If you’re a PlayStation Plus subscriber, there’s even better news. Sony will automatically back your saves up in the cloud, so you can delete and re-download them at will. It’s worth double-checking the backups are working before you clear anything though - go to Settings > Application Saved Data Management > Saved Data in System Storage > Upload to Online Storage and confirm everything’s been uploaded before you start clearing it out.

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Connect an external hard drive

If you don’t want to delete any of your files or games, or have cleared some but still just don’t have enough space, then the next step is to expand your storage. There are two basic methods: connecting an external USB hard drive, or upgrading the internal one.

PS4 owners waited years before Sony added support for game installs on external USB hard drives, but system update 4.5 finally added the functionality in March 2017. If you don't have a drive to hand, we're big fans of the WD My Passport drives, which are available up to 4TB, but you can also check out our guide to the best portable and external hard drives.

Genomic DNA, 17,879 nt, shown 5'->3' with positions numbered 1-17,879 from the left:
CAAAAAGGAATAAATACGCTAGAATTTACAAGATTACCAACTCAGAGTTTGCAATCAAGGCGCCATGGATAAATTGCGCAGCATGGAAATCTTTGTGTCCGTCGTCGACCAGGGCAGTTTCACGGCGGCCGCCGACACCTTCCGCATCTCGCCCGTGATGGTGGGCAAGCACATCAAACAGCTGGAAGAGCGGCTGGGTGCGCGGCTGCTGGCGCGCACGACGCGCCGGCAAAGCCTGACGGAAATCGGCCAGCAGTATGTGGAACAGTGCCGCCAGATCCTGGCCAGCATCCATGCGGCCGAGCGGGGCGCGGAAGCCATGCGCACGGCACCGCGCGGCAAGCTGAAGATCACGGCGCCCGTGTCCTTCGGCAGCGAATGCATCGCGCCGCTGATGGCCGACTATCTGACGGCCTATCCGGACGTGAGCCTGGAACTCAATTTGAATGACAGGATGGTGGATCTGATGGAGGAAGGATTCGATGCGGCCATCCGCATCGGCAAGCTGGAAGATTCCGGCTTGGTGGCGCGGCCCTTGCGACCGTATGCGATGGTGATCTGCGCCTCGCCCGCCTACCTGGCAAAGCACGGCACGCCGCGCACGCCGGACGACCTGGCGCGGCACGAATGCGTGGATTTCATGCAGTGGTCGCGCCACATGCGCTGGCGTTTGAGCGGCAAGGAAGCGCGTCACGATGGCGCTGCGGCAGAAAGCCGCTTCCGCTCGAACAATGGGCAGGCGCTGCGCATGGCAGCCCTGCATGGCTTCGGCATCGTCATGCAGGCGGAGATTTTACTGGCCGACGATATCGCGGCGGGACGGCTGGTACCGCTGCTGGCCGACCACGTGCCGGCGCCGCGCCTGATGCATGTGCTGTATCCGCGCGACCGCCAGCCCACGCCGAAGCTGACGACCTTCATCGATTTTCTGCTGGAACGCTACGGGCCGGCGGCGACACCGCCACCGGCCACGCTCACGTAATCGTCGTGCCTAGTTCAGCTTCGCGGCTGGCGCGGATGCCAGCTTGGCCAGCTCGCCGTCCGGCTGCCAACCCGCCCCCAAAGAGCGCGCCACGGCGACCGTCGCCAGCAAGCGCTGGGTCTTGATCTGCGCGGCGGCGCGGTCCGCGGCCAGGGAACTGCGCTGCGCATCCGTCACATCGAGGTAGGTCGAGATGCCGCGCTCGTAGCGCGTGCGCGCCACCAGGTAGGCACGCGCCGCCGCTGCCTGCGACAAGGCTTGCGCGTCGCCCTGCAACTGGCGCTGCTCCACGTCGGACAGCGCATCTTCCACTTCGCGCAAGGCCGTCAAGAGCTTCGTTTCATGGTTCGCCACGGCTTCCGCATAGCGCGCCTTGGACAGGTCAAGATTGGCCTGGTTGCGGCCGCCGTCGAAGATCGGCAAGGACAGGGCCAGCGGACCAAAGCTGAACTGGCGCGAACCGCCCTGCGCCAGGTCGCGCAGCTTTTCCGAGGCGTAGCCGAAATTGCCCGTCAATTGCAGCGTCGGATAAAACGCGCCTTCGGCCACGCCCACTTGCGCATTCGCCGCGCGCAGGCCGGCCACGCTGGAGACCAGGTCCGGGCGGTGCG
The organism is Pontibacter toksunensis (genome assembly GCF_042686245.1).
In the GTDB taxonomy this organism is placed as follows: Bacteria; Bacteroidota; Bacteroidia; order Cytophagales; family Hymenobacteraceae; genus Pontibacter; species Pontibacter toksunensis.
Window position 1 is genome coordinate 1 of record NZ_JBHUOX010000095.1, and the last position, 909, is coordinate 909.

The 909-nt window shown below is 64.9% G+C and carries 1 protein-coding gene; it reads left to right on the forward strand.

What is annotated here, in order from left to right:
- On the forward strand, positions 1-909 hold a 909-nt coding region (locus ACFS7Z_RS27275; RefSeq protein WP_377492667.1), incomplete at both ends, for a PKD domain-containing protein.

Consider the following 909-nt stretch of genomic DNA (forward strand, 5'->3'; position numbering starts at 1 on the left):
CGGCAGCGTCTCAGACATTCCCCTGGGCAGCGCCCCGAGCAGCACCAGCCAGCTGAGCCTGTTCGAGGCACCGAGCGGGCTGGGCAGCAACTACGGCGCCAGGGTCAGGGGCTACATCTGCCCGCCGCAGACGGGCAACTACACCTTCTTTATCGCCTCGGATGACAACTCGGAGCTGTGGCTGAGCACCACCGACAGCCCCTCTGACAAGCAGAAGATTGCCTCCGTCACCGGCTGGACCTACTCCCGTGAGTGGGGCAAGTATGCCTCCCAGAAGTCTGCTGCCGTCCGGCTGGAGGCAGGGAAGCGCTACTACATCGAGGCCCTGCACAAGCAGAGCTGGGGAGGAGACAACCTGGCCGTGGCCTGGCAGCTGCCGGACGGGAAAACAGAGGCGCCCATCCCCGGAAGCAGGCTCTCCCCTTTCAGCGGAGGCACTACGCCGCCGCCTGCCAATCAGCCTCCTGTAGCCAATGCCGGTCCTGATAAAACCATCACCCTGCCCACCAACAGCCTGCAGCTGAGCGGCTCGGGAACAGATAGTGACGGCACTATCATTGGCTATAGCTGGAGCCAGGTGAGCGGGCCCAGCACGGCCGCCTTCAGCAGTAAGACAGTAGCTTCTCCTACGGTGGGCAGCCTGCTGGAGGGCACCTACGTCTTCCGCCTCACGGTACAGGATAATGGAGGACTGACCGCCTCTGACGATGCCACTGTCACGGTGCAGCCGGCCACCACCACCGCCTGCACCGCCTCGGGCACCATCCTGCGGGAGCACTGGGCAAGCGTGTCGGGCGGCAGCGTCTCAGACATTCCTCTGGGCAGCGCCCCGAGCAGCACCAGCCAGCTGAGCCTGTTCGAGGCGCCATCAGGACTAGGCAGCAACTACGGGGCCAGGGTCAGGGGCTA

First up, there are a few things to bear in mind. The PS4 supports USB 3.0 hard drives up to 8TB, but they have to be formatted specifically for the console. That means that you probably don’t want to use a drive that you’re also using to store other files on - it’s best to have a whole drive (or at least a partition of it) specifically for PS4 games.

To set it up, simply plug your hard drive into one of the USB ports on your console. If it’s the first time you’ve used the drive on the PS4, a message will pop up telling you that it isn’t supported because it hasn’t been formatted correctly. Don’t worry, we’ll do that next!

Head to Settings > Devices > USB Storage Devices. Once there, select your drive and you should see an option to ‘Format as Extended Storage’. Press that, and give the console a minute or two to format the drive - then it’ll be ready to use.

From now, as long as you have the external drive connected, the PS4 will default to installing new games and downloads onto that drive, though save files, screenshots, and videos will still default to the internal drive.